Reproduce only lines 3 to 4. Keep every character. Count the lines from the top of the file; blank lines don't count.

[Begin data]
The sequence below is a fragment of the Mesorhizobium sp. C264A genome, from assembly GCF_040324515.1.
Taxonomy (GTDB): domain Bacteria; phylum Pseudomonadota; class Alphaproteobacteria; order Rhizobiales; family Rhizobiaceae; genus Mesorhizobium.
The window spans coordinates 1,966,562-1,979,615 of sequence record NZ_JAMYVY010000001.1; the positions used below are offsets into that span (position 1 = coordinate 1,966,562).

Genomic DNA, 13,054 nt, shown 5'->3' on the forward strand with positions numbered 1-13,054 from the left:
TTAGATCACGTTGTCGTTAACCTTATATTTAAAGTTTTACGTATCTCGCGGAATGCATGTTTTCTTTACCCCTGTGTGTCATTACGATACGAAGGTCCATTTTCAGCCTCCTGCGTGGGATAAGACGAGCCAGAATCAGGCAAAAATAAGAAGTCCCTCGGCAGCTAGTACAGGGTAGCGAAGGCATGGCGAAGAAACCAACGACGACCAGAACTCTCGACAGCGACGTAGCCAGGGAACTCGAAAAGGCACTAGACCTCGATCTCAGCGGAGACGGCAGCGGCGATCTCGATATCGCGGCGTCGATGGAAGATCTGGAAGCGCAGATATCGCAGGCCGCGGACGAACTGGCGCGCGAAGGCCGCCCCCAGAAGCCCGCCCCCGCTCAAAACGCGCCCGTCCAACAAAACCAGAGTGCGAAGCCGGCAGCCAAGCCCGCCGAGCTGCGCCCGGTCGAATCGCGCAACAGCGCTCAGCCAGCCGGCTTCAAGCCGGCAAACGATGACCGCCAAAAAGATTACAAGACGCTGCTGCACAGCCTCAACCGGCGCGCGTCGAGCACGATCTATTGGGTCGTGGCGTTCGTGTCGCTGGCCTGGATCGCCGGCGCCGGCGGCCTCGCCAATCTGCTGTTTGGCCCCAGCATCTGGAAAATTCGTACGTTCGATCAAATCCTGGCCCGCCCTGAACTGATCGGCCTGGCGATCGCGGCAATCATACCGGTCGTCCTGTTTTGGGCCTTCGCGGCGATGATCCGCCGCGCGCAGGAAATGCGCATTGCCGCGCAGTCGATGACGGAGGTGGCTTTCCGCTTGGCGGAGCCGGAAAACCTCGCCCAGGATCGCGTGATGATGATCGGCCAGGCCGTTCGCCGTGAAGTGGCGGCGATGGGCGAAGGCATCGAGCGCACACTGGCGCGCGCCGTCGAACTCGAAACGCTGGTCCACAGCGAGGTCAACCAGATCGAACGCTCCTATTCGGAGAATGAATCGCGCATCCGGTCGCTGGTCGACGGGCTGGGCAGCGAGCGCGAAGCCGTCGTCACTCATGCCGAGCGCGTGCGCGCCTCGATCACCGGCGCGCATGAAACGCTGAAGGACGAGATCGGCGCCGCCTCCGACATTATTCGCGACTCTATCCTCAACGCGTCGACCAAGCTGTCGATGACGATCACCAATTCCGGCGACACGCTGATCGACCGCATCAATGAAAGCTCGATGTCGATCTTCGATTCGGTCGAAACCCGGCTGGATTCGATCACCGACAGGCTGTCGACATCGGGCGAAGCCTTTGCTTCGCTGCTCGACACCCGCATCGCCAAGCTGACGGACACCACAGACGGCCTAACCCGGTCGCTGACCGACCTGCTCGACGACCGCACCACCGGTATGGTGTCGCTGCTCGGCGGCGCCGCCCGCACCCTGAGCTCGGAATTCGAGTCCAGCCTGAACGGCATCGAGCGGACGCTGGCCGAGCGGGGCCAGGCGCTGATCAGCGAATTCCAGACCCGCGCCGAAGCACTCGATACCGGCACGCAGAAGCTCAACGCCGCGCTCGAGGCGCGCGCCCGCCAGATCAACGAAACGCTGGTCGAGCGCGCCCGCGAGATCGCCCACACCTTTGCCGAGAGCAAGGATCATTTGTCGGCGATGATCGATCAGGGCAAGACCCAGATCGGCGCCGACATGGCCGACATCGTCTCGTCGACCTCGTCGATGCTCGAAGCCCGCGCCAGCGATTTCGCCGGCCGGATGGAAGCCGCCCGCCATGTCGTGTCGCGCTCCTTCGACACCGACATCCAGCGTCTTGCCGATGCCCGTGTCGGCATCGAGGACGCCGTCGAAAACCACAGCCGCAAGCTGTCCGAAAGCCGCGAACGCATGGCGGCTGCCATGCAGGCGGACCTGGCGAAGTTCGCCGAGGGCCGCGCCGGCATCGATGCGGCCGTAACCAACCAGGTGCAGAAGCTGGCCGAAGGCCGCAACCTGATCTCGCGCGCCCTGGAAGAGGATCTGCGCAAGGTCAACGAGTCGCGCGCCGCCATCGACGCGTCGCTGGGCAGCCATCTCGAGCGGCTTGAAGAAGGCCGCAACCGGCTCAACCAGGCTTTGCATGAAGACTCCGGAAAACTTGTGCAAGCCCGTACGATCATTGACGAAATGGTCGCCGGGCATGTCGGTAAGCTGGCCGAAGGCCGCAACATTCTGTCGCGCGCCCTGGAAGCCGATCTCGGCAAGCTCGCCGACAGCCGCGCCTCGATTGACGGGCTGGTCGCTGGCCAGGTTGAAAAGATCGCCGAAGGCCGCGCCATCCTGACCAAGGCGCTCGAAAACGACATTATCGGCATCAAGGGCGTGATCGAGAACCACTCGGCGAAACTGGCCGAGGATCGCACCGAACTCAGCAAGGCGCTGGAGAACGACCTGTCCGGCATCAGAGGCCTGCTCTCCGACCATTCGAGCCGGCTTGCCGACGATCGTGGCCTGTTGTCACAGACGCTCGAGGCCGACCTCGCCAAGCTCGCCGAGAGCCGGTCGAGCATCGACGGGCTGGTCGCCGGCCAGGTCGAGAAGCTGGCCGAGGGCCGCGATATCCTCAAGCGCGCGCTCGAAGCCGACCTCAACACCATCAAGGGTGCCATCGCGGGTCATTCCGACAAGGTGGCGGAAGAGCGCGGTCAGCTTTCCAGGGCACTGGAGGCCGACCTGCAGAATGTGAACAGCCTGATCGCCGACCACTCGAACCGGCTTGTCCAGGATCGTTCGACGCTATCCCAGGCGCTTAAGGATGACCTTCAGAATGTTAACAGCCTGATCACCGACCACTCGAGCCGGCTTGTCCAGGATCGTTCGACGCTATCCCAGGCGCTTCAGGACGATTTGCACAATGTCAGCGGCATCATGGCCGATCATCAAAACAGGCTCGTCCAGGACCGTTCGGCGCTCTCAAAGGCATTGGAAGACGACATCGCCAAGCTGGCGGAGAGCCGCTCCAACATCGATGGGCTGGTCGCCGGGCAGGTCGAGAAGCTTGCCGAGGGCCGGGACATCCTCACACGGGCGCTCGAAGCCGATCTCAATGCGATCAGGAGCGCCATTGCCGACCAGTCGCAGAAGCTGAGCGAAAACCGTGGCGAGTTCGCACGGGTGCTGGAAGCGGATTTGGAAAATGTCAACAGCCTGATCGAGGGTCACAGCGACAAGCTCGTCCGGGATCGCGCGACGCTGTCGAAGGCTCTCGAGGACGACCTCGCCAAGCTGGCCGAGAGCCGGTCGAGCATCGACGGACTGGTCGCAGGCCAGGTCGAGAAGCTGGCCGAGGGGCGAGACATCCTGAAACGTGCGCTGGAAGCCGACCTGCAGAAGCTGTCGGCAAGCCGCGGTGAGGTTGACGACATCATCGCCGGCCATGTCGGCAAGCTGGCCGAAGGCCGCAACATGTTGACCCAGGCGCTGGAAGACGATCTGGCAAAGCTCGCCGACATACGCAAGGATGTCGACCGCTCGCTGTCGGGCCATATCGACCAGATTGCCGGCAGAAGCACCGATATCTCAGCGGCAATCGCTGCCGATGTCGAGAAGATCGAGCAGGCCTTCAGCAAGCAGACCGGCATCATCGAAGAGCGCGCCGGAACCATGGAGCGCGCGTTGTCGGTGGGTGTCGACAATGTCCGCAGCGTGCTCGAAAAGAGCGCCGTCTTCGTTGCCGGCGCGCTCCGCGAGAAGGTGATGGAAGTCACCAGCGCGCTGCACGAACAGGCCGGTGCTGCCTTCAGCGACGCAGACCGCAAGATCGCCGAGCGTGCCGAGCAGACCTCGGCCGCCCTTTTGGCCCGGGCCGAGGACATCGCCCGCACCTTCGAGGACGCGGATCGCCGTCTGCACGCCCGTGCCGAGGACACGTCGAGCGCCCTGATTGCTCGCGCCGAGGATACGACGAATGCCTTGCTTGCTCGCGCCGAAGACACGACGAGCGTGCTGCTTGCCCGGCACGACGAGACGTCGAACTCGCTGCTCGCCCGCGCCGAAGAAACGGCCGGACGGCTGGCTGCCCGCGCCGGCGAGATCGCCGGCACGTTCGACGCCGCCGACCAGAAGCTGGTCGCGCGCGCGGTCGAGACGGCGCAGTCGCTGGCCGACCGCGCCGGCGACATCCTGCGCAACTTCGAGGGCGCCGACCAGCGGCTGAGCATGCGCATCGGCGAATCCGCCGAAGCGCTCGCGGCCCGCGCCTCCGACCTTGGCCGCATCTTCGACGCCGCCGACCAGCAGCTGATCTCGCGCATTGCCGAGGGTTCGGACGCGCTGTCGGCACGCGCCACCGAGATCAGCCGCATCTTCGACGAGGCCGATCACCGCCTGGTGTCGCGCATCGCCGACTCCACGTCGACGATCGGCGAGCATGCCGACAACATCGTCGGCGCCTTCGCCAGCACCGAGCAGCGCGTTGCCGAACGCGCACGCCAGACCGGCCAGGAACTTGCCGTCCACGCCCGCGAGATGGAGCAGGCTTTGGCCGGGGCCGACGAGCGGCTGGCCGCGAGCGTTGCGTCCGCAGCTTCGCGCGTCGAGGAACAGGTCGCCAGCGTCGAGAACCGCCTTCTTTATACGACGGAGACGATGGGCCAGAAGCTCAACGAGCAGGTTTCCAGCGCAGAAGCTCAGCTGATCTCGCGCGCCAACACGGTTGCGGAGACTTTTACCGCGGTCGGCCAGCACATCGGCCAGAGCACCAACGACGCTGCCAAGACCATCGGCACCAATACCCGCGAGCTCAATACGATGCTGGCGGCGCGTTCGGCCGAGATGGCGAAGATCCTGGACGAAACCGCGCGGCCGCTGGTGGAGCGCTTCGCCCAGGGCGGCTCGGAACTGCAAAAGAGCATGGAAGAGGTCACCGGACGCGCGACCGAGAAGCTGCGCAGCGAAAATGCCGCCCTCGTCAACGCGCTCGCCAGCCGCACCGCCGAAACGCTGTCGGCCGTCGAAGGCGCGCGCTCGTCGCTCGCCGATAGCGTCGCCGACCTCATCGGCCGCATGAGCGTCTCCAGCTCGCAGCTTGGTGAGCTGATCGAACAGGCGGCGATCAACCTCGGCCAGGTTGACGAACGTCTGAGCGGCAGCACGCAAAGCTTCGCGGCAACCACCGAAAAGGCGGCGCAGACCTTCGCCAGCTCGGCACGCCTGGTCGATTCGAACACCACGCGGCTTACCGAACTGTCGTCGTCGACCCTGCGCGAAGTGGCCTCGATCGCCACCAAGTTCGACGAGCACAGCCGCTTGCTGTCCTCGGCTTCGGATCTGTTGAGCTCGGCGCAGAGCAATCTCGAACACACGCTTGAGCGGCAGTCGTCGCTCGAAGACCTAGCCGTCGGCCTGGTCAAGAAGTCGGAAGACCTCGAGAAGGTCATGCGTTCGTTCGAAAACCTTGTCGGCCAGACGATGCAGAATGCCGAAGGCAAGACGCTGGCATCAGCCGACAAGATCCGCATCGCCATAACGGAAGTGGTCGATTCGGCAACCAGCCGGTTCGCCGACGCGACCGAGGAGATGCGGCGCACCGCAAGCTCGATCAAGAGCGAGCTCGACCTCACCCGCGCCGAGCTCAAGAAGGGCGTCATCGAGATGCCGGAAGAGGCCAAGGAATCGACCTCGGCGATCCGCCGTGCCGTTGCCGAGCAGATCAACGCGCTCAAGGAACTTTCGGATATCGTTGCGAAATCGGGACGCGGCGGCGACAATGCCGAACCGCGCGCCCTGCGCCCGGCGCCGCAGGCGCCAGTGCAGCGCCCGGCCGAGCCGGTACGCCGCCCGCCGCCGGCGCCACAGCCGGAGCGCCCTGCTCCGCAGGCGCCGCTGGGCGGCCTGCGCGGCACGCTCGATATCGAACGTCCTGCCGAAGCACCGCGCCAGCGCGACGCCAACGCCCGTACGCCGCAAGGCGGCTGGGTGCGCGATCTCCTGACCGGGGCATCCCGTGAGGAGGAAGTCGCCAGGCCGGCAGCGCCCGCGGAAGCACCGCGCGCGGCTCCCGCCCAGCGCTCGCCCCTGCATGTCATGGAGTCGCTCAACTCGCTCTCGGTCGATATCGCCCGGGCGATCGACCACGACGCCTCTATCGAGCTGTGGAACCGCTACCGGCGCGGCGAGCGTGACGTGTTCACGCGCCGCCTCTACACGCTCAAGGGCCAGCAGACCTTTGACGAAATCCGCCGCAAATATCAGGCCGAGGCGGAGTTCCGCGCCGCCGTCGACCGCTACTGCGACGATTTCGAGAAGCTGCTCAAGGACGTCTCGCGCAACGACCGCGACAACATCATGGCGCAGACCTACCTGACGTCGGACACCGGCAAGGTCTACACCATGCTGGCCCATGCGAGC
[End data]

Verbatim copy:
The window spans coordinates 1,966,562-1,979,615 of sequence record NZ_JAMYVY010000001.1; the positions used below are offsets into that span (position 1 = coordinate 1,966,562).

Genomic DNA, 13,054 nt, shown 5'->3' on the forward strand with positions numbered 1-13,054 from the left: